Why should a sleepy town in Cornwall house the country's first GP insomnia clinic? Lynne Wallis investigates
St Just, a small sleepy town on the Cape Cornwall coast, seems an unlikely setting for what is believed to be the country's only GP clinic for insomniacs.

It cannot be the stark beauty of the coastline that keeps the people awake at night, nor the sound of the sea. Perhaps it is financial worries - residents of the Penwith peninsula have the lowest average weekly income in Britain. Some put it down to the weather, saying the wind is too strong; others to the quiet way of life. "Nothing ever happens here. People just don't burn enough calories off to sleep," said a Penzance taxi driver.

Whatever the cause, the man determined to do something about the lack of sleep in St Just is Dr William Jago, a local GP, who opened a weekly clinic in March and already has a four-week waiting list. St. Just's insomniacs have come out of the closet.

"Insomnia affects a person's functioning in all areas of their life," says Dr Jago, "and there is a real illness associated with sleeplessness. Getting to the cause of it is crucial, and then it needs to be managed properly, not just drug treated. If it's temporary - linked to an event like bereavement, moving job or home - then it's perfectly fine to prescribe drugs. But often such events set patterns of sleeplessness that can last for years unless they are treated."

In April a medical avisory panel of sleep experts supported by a drug company launched a campaign, "Sleeptalk", to raise awarenes of insomnia. The survey found 72 per cent of sufferers were moody or depressed and 62 per cent had problems concentrating. Worryingly, 10 per cent said their insomnia had caused an accident.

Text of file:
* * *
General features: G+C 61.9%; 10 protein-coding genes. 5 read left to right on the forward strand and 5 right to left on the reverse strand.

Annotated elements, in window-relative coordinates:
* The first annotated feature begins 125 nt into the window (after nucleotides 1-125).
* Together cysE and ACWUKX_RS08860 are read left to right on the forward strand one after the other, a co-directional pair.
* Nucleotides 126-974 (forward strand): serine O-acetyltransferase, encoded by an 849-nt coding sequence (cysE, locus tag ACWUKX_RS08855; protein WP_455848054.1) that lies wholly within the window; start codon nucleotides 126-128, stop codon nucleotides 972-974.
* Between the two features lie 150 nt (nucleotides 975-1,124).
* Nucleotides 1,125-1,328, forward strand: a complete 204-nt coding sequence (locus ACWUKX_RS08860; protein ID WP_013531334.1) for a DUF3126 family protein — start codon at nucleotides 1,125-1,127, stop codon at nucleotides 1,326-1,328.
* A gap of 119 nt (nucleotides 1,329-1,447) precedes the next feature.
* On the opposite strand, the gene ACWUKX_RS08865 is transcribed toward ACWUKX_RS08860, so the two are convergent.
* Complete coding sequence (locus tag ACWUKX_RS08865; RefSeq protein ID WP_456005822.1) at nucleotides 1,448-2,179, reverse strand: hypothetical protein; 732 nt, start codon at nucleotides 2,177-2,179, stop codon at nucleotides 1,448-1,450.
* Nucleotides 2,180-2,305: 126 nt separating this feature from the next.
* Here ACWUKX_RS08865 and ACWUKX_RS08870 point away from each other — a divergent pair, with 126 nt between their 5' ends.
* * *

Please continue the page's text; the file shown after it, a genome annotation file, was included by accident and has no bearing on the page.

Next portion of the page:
Research conducted by the Sleep Research Laboratory at Loughborough University shows 16 per cent of all vehicle accidents are sleep related. The Sleeptalk survey found 20 per cent of insomniacs said they had not slept properly for more than 10 years, 8 per cent for 20 years, and that women are twice as likely as men to have insomnia and four times more likely to seek help. Two-thirds of sufferers consult their GPs but 20 per cent receive no advice or treatment.

At his surgery, Dr Jago first assesses the patients and asks them to complete a sleep diary, monitoring the time they go to bed, estimated time of falling asleep, total sleep time, and number of times they awaken during the night.

"This is important because a lot of people who think they don't sleep at all get more than they realise," says Dr Jago. Many who swear they have not slept a wink find in fact that they have slept for three or four hours.

Insomniacs then attend group sessions run by the surgery nurse for four weeks, to try to get their sleep patterns back to normal.

The Cape Cornwall clinic advises "warm-up" exercises before sleep, such as tensing all the body's muscles in turn, then relaxing them; playing a soothing tape, or reading. Beds should be replaced every 10 years. Food and drink before bedtime should be avoided, as should emotional upsets, noise and light, all of which may keep people awake. A reduction in fluid intake may be advised if frequent trips to the lavatory are disturbing sleep, and some patients have found yoga and relaxation classes helpful. One elderly sufferer has stopped taking sleeping pills after 20 years since attending the clinic.

"Alcohol's the worst thing," says Dr Jago. "It's excellent for helping you to get off to sleep, but as the alcohol by-products break down, it will disrupt sleep later on. Smoking and caffeine should be avoided, too."